Children's Hospital Colorado

Getting New Pediatric Drugs to Market Faster

Cancer and Blood Disorders | August 18, 2016

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Under normal circumstances, the body's immune system can tell when mutated or abnormal cells are present and dangerous and is able to kill them off before  potentially fatal infections — or cancer — starts.

"The body's own immune system," says Children's Hospital Colorado's Lia Gore, MD, "is really most effective at fighting disease." In certain cases though, the immune system doesn't recognize the mutated cells of cancer as harmful, so it doesn't fight them. That's where a new leukemia drug called Blinatumomab comes in.

Helping the immune system

Initially developed by a small German pharmaceutical company, Blinatumomab acts as a molecular agent that binds healthy T cells to the surface of the most common type of childhood leukemia cells. Essentially, the drug helps the immune system kill leukemia by thrusting the malignant cell right in the T cell's face — a process Dr. Gore illustrates by thumbing her nose: "It's like, neener-neener-neener, come get me," she says. Or at least that's the theory. 

"Every drug was experimental once," Dr. Gore observes. "If you're the parent of a child with aggressive relapsed leukemia, you don't care how many people it's been tested on. You want somebody to take a chance."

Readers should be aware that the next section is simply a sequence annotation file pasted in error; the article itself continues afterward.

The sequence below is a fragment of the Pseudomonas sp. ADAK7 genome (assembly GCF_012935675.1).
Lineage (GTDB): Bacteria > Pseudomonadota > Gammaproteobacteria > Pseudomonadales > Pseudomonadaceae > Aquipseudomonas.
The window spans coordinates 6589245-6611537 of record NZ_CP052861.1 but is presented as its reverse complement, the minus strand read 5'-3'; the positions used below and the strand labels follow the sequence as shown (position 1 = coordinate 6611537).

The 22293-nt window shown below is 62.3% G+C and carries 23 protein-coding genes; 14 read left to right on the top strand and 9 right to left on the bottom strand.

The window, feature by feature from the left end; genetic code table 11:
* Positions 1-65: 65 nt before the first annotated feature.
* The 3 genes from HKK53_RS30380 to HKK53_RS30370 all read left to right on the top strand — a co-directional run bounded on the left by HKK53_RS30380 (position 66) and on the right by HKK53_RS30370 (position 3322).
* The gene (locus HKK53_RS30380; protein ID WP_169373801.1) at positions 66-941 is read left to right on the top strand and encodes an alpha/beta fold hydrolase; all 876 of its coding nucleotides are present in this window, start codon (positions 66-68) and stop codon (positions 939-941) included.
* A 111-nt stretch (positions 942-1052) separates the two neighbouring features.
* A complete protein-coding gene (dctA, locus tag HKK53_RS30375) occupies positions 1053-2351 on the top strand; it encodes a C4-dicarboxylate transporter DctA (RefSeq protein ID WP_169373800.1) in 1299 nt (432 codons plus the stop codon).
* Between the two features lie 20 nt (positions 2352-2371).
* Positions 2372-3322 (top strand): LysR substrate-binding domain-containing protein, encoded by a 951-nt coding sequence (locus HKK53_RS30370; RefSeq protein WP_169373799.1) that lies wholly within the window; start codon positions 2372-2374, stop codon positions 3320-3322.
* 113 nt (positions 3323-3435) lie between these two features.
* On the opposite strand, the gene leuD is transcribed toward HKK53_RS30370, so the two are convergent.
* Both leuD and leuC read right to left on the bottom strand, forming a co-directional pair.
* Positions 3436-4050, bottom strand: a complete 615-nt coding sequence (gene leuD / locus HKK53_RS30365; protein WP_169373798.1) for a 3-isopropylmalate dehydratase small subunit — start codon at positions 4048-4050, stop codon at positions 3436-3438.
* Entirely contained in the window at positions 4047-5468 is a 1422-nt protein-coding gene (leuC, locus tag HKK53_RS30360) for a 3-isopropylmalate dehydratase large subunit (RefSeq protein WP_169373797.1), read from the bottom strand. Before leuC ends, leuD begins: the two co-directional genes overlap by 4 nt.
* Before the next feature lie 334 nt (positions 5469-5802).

Whatever the reason behind its efficacy, Blinatumomab has achieved compelling results: deep remissions with very few of the typical side effects of chemotherapy. On September 1, 2016, Dr. Gore and her team received exciting news: Blinatumomab (or BLINCYTO®) was approved by the FDA.

"BLINCYTO represents the first new treatment option for childhood acute lymphoblastic leukemia (ALL) approved in more than 10 years," said Dr. Gore. "The opportunity to enhance the landscape of ALL treatment for children with this drug is very exciting."

These kids can't wait

Dr. Gore led a globe-spanning team of 20 hospitals, which worked to get the drug to children as quickly as possible.

"These kids can't wait," says Dr. Gore. "Ten years ago, it took on average seven years for a new cancer drug to go from testing in adults to use in children," owing to a combination of rigorous bureaucracy and prohibitive development costs, says Dr. Gore.

Through tireless advocacy, wide-ranging collaboration and aggressive clinical trials, the Experimental Therapeutics team has been instrumental in lowering Children's Colorado's local average substantially, in some cases, to a year or less, in order to get new treatments as quickly as possible to the kids who need them most.

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